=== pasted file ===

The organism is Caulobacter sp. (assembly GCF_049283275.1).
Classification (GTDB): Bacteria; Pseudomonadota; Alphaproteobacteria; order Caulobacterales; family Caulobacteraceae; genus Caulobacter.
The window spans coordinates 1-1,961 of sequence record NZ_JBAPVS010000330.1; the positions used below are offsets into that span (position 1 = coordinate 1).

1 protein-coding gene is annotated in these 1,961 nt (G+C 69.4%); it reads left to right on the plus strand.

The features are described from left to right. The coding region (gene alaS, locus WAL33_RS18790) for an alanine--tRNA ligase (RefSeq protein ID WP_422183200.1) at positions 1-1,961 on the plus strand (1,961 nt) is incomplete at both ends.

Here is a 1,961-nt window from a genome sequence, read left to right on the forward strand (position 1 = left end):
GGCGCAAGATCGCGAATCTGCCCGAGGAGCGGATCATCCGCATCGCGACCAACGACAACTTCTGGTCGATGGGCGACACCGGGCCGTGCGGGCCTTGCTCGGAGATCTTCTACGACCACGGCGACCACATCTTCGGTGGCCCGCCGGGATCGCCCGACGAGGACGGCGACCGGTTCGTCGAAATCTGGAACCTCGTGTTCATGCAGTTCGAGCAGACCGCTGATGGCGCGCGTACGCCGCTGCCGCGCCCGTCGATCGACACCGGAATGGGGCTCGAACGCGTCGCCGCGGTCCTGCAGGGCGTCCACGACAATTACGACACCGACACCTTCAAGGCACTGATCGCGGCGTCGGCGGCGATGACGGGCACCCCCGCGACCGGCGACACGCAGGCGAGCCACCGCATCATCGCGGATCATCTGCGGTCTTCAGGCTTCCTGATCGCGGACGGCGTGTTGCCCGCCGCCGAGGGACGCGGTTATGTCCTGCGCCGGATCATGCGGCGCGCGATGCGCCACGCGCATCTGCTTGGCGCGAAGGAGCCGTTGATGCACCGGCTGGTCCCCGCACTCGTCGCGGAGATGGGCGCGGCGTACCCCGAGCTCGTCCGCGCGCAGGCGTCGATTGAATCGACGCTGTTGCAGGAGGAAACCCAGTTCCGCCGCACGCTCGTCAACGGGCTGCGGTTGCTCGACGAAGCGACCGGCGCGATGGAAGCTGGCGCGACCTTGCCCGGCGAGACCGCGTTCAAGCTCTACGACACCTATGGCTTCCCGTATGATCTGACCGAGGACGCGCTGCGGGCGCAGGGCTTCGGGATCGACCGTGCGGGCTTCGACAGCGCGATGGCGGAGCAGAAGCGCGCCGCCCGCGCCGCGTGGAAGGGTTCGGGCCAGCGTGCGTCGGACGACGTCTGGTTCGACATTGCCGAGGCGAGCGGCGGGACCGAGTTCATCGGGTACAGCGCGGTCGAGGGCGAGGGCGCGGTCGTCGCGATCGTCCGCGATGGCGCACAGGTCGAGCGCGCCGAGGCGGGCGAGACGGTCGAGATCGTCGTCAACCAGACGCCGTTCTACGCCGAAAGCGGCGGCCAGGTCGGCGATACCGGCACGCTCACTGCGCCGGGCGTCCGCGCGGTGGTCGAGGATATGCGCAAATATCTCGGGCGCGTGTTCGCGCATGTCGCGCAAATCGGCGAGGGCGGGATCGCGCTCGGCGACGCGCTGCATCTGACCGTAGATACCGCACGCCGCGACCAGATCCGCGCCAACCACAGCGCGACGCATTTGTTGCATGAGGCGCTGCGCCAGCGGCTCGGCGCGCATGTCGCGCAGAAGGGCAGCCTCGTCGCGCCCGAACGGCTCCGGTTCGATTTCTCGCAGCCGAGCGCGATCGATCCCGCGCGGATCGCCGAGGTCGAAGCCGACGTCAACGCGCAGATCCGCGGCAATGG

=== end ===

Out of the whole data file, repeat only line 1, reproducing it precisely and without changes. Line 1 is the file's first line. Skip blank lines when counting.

The organism is Caulobacter sp. (assembly GCF_049283275.1).